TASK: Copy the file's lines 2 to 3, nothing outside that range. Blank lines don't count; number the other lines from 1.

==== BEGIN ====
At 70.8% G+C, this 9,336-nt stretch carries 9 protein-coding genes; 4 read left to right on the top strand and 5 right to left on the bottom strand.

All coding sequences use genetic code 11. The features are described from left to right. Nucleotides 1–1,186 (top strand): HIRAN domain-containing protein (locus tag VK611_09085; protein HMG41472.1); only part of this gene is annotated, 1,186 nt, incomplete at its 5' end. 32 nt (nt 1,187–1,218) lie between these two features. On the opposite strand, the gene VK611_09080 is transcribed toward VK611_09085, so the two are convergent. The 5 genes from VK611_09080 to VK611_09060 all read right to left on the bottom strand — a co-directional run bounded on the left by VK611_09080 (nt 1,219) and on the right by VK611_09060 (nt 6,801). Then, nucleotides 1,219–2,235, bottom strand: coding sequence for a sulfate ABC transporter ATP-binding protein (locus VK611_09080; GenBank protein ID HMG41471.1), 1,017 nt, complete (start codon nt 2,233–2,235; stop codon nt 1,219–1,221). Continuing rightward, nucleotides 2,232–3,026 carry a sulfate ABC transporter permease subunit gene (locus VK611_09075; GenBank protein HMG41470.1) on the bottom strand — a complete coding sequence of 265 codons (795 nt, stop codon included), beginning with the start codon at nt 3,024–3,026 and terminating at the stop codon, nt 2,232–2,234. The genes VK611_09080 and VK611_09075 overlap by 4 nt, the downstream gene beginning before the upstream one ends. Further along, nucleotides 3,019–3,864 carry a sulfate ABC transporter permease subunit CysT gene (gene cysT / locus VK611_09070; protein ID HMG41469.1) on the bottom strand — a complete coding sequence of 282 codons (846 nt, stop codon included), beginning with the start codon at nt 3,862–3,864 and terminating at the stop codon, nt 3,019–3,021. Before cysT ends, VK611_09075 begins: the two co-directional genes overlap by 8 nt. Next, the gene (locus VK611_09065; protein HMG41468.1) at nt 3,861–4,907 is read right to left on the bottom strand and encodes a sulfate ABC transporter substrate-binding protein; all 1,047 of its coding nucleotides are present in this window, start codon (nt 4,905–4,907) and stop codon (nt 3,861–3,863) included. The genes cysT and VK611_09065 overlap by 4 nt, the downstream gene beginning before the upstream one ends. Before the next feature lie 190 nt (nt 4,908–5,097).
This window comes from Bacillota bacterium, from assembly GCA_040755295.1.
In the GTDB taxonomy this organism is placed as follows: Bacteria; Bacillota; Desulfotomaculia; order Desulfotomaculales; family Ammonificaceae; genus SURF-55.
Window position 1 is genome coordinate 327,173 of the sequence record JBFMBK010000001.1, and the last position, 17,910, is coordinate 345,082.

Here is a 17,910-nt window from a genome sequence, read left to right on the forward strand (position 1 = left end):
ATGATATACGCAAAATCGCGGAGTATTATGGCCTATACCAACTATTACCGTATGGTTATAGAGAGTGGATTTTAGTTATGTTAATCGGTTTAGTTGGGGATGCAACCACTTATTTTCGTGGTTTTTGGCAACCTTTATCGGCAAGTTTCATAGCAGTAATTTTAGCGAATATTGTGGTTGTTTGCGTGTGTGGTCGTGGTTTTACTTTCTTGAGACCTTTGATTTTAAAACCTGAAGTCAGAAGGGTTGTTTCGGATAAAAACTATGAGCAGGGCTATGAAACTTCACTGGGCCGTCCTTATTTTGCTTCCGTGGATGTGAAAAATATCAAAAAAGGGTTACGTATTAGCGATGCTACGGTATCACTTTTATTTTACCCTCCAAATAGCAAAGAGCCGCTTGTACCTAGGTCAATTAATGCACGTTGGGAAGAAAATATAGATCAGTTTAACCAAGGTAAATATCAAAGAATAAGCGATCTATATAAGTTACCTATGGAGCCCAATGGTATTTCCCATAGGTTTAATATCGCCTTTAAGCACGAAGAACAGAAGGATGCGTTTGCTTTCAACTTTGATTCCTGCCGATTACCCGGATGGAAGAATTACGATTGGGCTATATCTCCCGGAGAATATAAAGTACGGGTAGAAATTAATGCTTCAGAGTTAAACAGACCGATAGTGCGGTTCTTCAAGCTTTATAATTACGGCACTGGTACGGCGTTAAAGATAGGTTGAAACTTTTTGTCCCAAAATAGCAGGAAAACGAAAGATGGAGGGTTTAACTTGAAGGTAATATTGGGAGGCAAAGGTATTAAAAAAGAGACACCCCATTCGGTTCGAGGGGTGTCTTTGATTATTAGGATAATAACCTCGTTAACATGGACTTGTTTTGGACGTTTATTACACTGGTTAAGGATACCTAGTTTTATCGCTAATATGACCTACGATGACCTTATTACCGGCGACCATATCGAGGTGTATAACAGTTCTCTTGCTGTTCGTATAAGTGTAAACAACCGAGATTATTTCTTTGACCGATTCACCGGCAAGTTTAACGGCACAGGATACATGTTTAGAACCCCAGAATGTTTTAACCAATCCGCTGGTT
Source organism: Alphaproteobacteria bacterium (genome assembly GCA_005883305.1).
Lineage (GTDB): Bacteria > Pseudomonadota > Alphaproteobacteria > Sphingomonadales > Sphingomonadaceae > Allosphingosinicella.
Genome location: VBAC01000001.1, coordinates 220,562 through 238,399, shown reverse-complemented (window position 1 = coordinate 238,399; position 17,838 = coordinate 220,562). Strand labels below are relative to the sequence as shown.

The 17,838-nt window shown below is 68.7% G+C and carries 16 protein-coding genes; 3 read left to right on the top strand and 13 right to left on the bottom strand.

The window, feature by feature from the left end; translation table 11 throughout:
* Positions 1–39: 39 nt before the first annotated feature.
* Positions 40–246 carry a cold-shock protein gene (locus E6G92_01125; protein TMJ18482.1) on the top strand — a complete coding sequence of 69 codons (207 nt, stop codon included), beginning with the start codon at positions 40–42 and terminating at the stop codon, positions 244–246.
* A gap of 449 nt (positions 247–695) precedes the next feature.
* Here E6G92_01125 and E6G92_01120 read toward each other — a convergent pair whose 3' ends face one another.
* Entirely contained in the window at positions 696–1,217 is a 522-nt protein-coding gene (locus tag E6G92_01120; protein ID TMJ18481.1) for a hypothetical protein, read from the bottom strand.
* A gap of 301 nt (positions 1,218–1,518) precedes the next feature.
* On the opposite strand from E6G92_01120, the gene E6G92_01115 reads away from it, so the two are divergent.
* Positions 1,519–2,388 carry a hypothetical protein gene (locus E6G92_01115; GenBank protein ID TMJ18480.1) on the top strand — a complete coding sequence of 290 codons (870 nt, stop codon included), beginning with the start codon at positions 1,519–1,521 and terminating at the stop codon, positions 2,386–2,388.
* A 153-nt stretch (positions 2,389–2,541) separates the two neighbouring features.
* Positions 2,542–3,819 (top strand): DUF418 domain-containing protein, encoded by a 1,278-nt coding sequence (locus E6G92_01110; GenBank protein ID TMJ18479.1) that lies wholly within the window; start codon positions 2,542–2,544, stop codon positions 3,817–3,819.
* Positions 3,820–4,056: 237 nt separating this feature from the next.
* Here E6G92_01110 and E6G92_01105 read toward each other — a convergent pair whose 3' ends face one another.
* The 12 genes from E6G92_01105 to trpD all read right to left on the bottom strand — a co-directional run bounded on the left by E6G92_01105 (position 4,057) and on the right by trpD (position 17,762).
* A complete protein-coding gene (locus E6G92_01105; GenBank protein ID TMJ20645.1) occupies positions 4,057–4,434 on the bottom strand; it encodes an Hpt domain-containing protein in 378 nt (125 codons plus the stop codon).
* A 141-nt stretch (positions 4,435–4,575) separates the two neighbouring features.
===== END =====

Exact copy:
All coding sequences use genetic code 11. The features are described from left to right. Nucleotides 1–1,186 (top strand): HIRAN domain-containing protein (locus tag VK611_09085; protein HMG41472.1); only part of this gene is annotated, 1,186 nt, incomplete at its 5' end. 32 nt (nt 1,187–1,218) lie between these two features. On the opposite strand, the gene VK611_09080 is transcribed toward VK611_09085, so the two are convergent. The 5 genes from VK611_09080 to VK611_09060 all read right to left on the bottom strand — a co-directional run bounded on the left by VK611_09080 (nt 1,219) and on the right by VK611_09060 (nt 6,801). Then, nucleotides 1,219–2,235, bottom strand: coding sequence for a sulfate ABC transporter ATP-binding protein (locus VK611_09080; GenBank protein ID HMG41471.1), 1,017 nt, complete (start codon nt 2,233–2,235; stop codon nt 1,219–1,221). Continuing rightward, nucleotides 2,232–3,026 carry a sulfate ABC transporter permease subunit gene (locus VK611_09075; GenBank protein HMG41470.1) on the bottom strand — a complete coding sequence of 265 codons (795 nt, stop codon included), beginning with the start codon at nt 3,024–3,026 and terminating at the stop codon, nt 2,232–2,234. The genes VK611_09080 and VK611_09075 overlap by 4 nt, the downstream gene beginning before the upstream one ends. Further along, nucleotides 3,019–3,864 carry a sulfate ABC transporter permease subunit CysT gene (gene cysT / locus VK611_09070; protein ID HMG41469.1) on the bottom strand — a complete coding sequence of 282 codons (846 nt, stop codon included), beginning with the start codon at nt 3,862–3,864 and terminating at the stop codon, nt 3,019–3,021. Before cysT ends, VK611_09075 begins: the two co-directional genes overlap by 8 nt. Next, the gene (locus VK611_09065; protein HMG41468.1) at nt 3,861–4,907 is read right to left on the bottom strand and encodes a sulfate ABC transporter substrate-binding protein; all 1,047 of its coding nucleotides are present in this window, start codon (nt 4,905–4,907) and stop codon (nt 3,861–3,863) included. The genes cysT and VK611_09065 overlap by 4 nt, the downstream gene beginning before the upstream one ends. Before the next feature lie 190 nt (nt 4,908–5,097).
This window comes from Bacillota bacterium, from assembly GCA_040755295.1.